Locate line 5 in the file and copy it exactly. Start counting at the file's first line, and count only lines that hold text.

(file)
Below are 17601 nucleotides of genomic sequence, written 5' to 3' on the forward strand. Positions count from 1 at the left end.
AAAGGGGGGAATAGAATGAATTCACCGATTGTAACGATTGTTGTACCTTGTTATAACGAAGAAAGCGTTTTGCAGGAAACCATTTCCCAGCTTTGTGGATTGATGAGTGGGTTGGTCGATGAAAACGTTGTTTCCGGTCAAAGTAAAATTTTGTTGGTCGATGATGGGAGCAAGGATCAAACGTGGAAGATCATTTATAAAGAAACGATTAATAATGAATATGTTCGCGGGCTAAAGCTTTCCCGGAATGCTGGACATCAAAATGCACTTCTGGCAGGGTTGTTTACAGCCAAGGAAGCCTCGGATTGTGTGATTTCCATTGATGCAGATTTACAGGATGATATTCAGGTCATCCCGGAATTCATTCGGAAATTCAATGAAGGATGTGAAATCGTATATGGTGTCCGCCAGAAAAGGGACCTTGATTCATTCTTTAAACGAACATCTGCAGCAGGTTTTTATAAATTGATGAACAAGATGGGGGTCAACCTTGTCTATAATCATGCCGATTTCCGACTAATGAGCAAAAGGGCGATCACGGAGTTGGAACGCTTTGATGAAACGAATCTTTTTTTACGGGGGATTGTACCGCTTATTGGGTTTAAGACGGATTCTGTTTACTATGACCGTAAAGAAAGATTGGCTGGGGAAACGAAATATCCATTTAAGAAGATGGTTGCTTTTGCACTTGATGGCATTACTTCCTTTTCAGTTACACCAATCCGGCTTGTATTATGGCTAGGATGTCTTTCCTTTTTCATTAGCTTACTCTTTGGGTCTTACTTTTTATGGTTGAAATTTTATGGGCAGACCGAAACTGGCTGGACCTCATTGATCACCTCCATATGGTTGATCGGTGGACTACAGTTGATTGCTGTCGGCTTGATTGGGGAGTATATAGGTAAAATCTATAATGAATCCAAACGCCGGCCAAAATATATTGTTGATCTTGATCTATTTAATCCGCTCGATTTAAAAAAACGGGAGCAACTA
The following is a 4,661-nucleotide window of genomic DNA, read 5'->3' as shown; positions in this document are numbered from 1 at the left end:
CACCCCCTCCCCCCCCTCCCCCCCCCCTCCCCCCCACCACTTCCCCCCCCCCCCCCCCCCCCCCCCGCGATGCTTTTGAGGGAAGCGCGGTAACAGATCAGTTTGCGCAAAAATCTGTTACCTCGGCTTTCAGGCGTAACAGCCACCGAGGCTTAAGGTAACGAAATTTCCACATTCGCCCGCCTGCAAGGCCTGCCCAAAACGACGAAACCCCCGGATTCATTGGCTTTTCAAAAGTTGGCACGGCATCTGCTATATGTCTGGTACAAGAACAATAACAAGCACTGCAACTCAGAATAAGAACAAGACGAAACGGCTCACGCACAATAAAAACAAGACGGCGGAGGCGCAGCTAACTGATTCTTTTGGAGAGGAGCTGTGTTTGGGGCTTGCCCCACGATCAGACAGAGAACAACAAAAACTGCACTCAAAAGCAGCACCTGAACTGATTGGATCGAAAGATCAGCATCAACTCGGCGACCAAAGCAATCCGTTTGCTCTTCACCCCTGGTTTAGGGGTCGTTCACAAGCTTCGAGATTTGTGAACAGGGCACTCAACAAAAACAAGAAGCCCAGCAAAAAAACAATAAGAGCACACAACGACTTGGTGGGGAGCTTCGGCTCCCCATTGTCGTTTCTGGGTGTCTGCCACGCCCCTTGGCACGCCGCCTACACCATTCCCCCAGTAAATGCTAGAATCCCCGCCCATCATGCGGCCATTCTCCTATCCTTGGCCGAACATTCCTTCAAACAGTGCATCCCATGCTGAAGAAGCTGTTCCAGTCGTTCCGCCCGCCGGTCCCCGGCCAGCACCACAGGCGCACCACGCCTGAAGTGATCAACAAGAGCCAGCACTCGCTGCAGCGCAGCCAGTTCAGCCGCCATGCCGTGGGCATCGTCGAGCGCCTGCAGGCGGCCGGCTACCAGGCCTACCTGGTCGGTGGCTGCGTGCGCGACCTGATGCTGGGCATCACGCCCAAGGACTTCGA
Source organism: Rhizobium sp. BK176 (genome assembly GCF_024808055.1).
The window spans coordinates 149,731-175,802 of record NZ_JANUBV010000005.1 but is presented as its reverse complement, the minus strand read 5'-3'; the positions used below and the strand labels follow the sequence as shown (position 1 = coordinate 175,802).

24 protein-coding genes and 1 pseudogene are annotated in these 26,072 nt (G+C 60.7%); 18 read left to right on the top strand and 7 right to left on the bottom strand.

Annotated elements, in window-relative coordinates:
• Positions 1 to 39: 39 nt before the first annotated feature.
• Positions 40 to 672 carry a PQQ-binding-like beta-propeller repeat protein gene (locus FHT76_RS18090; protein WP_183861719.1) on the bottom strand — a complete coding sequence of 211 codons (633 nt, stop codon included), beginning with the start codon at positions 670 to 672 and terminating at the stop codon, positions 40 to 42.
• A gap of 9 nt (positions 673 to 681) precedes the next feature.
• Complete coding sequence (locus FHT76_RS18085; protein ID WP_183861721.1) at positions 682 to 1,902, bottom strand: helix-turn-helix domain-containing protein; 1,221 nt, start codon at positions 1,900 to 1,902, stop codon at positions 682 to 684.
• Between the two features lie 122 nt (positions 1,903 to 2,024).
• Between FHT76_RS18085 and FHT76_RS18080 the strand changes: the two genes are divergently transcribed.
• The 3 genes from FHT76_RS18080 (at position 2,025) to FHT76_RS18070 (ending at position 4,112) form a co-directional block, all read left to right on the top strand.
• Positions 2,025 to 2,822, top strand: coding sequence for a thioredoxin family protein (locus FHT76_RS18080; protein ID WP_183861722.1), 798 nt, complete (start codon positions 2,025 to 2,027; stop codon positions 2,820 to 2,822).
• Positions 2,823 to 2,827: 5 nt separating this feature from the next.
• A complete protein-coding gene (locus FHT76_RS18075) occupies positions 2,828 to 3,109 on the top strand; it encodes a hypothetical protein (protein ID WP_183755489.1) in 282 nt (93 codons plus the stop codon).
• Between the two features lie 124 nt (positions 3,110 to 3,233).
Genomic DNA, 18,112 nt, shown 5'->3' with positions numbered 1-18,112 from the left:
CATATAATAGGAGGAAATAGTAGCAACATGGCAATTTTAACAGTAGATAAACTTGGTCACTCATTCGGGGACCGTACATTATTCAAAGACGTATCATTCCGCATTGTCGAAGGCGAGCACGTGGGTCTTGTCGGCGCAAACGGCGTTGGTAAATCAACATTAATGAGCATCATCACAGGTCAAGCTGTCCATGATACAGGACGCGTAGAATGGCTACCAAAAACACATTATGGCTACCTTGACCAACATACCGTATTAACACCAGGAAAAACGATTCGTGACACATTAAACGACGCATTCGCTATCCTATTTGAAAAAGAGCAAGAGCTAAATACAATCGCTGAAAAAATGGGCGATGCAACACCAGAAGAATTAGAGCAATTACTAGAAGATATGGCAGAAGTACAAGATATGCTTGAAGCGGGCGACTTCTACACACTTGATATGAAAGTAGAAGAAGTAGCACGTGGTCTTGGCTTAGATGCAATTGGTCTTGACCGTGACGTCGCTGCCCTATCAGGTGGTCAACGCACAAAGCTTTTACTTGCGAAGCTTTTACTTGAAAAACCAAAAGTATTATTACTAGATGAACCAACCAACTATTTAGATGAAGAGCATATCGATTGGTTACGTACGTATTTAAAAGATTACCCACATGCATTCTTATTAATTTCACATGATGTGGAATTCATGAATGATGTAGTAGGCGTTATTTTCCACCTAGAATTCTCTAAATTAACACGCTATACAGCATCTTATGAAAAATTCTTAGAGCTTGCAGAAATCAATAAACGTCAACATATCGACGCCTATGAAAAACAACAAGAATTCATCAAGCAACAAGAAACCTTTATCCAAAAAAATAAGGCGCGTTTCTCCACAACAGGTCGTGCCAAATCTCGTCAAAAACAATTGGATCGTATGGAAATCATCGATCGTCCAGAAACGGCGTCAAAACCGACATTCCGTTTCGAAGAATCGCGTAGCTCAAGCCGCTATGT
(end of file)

Source organism: Rhizobium sp. BK176 (genome assembly GCF_024808055.1).